Virginia's choice of a 180-day statute of limitations for substantive IDEA claims, though more generous than the federal default period, reflects a similar policy judgment “that IDEA disputes should be resolved quickly.” C.M., 241 F.3d at 380. It seems highly unlikely that Virginia intended parties to have more time – let alone a full two years – to sit on a fully ripe fees claim before filing. Like the district court, we thus conclude that Va. Code § 22.1-214(D), by allowing parties 180 days to seek substantive judicial review of IDEA due process hearings, provides an appropriate – even generous – analog to attorney's fees actions under 20 U.S.C. § 1415(i)(3)(B). See Sanchez, 563 F. Supp. 3d at 488 (finding most “appropriate” the limitations period that sets a “relatively brief but reasonable time limit[ ]” for seeking fees).4
We also agree with the district court that this 180-day limitations period does not begin to run until after the aggrieved party's time to seek substantive review has expired, meaning that a party has 360 days from the date of the administrative decision to commence a fees action. This approach simply “treat[s] the attorneys' fee claim in this situation as other attorneys' fee situations are treated” by allowing “the party who prevails in the lower echelons of review [to] wait until appeals are exhausted and the actual and total liability for attorneys' fees is ascertainable.” Dell, 32 F.3d at 1063. And as the district court explained, it obviates the Ninth Circuit's concerns over the “anomalous result” that parents could be forced to file for fees before knowing whether the school district planned to seek substantive review. See D.A., 792 F.3d at 1064.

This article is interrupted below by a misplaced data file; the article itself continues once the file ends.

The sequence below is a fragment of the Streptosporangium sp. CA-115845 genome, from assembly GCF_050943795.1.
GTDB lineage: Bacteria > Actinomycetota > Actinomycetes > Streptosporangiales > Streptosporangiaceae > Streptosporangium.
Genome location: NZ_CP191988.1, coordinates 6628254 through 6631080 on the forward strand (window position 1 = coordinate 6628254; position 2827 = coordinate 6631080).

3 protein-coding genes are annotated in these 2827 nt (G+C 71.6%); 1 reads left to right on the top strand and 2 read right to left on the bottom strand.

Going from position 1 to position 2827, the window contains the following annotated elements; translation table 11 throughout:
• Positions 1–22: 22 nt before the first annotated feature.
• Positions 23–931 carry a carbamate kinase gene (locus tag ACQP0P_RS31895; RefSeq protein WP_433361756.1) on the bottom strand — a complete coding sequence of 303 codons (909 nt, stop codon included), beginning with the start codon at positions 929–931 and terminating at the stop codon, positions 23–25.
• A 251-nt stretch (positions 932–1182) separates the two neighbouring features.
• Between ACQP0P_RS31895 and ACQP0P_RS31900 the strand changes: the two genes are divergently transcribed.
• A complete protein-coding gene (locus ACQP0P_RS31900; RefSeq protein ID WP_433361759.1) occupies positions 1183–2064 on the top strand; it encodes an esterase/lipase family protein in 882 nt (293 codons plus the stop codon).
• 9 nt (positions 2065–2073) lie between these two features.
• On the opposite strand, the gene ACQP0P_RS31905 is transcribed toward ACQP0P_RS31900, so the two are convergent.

Having identified the most analogous state limitations period, we must verify that its application here would not be “inconsistent with underlying federal policies.” C.M., 241 F.3d at 385. Like the district court, we see no such inconsistency here. Sanchez makes only a passing claim that a 180-day limitations period is somehow “inconsistent” with federal policy; in fact, her counsel conceded at oral argument that she could not “argue any prejudice from the limitations period going in one direction or the other.” See Oral Argument at 13:40, Sanchez v. Arlington County School Board, No. 21-2245 (4th Cir. Oct. 26, 2022), https://www.ca4.uscourts.gov/OAarchive/mp3/21-2245-20221026.mp3.
Instead, Sanchez rests her case on a notice argument: that because APS never informed her of its position that a 180-day limitations period applied to her fees claim, it would be unjust and inconsistent with IDEA policy to impose one now. Accordingly, Sanchez contends, even if the 180-day limitations period in Va. Code § 22.1-214(D) is both most analogous and otherwise consistent with federal policy, it cannot render her claim time-barred. This argument, too, lacks merit.
By its terms, the IDEA does not require that states inform parents of any limitations period for standalone fees actions. True, states must provide parents notice of their procedural safeguards under the IDEA, including the availability of substantive judicial review and attorney's fees. See 20 U.S.C. § 1415(d)(2). But while the statute explicitly requires notice of “the time period in which to file” actions for merits review, id. § 1415(d)(2)(K), it contains no such requirement for fees actions, id. § 1415(d)(2)(L). Here, the Board's “Procedural Safeguard Notice” informed parents of the availability of judicial review and attorney's fees, and it indicated that parties have 180 days within which to file a merits action. As the district court explained, that was enough to put the Board in compliance with its statutory duties. Sanchez, 563 F. Supp. 3d at 491.